The history of this region cannot be reduced to a history of conflict. The region was connecting and not the far end of the respective nation states. It was a passage and a transition. These concepts are much better descriptions of a region without a clear and homogeneous character. It was almost impossible to draw a border in this area. Languages, interests, identities and orientations were interwoven. The region showed why Danish and German seemed to be a continuity and not a dramatic break to many foreign observers. Schleswig was even in Denmark known as “Danish Holstein” to stress this complexity.
The 19th century ironically was an epoch of a new type of borders and at the same time one of movement and fast growing contacts to the outer world. It was no coincidence that the national discussions ran parallel to emotional debates about infrastructure. Roads, railroads, and steamship lines were eagerly discussed. Progressive liberals saw new possibilities and a hitherto unknown wealth in the future. They were fascinated by the possibilities to save time and to gain new information. Nationalists and conservatives did not always agree. They were more concerned with the threats against local habits and national identities. Effective lines of communication to the outside world were not an automatic gain. They wanted to control the flow of people and goods. It was important to decide where the Danes should send their dairy and cattle. A great example was the plan to build a railroad from Flensburg to Husum on the West coast of Schleswig. The intension was to open a new connection with Great Britain. The trains should not go any further to the South. The railroad should not be connected with the German railroads. It would only tempt the Danes to deal with their southern neighbours.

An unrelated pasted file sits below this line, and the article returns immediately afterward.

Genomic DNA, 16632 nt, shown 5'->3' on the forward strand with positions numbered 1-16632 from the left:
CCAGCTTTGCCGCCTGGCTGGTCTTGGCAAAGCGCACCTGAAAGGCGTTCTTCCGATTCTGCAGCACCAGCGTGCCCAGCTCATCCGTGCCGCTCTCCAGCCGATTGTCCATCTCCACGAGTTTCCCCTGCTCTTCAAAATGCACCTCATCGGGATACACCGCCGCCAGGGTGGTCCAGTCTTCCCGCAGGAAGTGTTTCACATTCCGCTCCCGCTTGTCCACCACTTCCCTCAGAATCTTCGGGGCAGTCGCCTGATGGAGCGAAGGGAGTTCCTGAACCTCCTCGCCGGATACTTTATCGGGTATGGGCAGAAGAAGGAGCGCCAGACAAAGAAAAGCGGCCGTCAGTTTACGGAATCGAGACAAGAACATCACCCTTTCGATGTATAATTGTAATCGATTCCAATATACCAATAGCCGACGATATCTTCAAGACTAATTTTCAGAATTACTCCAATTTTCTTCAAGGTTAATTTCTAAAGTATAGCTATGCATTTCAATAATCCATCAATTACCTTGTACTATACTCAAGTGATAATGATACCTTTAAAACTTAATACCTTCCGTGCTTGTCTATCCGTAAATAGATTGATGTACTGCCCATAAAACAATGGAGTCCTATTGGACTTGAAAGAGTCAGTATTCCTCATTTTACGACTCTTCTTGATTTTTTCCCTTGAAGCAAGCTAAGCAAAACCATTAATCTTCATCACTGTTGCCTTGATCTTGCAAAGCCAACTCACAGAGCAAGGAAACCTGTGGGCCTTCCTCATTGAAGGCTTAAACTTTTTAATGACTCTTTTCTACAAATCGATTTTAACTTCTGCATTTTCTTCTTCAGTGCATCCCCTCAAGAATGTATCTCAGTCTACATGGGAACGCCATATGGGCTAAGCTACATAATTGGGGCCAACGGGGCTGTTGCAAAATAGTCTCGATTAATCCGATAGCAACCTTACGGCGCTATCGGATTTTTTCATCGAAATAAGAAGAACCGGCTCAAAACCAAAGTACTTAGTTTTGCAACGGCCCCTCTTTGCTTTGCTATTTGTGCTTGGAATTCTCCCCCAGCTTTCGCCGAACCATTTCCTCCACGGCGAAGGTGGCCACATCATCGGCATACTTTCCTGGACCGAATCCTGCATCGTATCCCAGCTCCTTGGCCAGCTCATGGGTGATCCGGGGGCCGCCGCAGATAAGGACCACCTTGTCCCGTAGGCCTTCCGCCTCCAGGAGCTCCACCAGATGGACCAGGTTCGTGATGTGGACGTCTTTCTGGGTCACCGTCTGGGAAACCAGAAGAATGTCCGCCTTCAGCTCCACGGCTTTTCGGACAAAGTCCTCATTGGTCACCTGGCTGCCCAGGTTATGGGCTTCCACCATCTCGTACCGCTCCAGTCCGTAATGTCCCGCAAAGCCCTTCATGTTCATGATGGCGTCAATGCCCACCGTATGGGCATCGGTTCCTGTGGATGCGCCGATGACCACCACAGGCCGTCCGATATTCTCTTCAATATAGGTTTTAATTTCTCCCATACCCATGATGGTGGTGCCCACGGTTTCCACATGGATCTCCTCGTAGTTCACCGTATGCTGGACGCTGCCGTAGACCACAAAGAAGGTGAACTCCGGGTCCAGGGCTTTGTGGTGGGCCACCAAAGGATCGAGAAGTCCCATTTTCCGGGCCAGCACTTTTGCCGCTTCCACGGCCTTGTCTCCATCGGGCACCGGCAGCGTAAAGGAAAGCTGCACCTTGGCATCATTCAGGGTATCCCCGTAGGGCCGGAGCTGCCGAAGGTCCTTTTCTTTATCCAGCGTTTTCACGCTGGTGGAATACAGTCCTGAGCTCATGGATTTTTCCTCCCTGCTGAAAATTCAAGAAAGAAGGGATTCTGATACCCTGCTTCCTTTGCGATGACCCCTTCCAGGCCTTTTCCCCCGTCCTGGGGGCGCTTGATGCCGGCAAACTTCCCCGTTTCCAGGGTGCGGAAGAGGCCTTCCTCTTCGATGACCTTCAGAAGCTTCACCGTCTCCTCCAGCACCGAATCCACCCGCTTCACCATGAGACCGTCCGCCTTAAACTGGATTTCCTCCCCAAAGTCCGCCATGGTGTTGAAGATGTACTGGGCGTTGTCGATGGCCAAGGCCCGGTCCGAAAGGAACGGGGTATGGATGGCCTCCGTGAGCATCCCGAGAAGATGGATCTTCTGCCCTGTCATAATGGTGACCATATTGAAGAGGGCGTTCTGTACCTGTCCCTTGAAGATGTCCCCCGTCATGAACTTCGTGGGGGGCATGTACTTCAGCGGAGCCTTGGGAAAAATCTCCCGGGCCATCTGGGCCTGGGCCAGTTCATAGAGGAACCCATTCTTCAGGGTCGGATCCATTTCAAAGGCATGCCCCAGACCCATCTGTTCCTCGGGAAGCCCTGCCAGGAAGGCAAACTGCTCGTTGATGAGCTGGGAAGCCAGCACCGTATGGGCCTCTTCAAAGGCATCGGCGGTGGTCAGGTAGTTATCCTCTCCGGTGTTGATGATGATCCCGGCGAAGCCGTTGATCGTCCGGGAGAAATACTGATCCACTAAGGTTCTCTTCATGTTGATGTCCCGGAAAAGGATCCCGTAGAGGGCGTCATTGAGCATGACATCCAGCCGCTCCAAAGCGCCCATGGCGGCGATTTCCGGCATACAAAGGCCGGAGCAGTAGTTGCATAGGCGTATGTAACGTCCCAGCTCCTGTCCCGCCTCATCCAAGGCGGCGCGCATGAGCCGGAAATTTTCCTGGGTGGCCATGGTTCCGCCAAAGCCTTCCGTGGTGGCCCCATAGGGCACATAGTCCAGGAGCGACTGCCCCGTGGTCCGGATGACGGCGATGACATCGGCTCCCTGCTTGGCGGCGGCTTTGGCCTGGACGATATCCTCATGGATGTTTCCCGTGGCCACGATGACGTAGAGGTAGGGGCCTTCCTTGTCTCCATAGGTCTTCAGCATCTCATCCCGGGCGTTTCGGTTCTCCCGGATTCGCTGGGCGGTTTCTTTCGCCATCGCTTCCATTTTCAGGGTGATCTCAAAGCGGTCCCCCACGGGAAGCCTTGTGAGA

Even today infrastructure and the connections across the border on the peninsula are important issues in the public debate. In fact the infrastructure and the need to communicate effectively is probably the best choice if one wanted to propose a historic continuity fundamentally different from the narrative of conflict. Modern suggestions and plans for connections along the peninsula have much in common with past proposals, and even the arguments are quite similar to those of the middle of the 19th century. The problems and the obstacles are often similar too.
If the politicians on both sides of the border really want a change of narrative and a change of perspective in this area they cannot ignore the other dimension of the Schleswigian wars: the regional one. It is necessary to discuss the role of the region with respect to the nation-states and the balance between the economic centres outside the region. In the 19th century the conflict was also a battle between Copenhagen and Hamburg. Schleswig – the modern border region – lost that fight and therefore ended up being a divided periphery. A different development in this region can only be achieved with a much higher degree of cooperation and much less border.
Steen Bo Frandsen is a historian and Professor at the Department of Border Region Studies, University of Southern Denmark in Sønderborg. He has contributed extensively to the history of Danish-German relations and the history of the border region. Be it Schleswig as a lieu de mémoire or the discovery of Jutland in the 19th century, Frandsen is one of the most productive – and provocative – scholars on this field.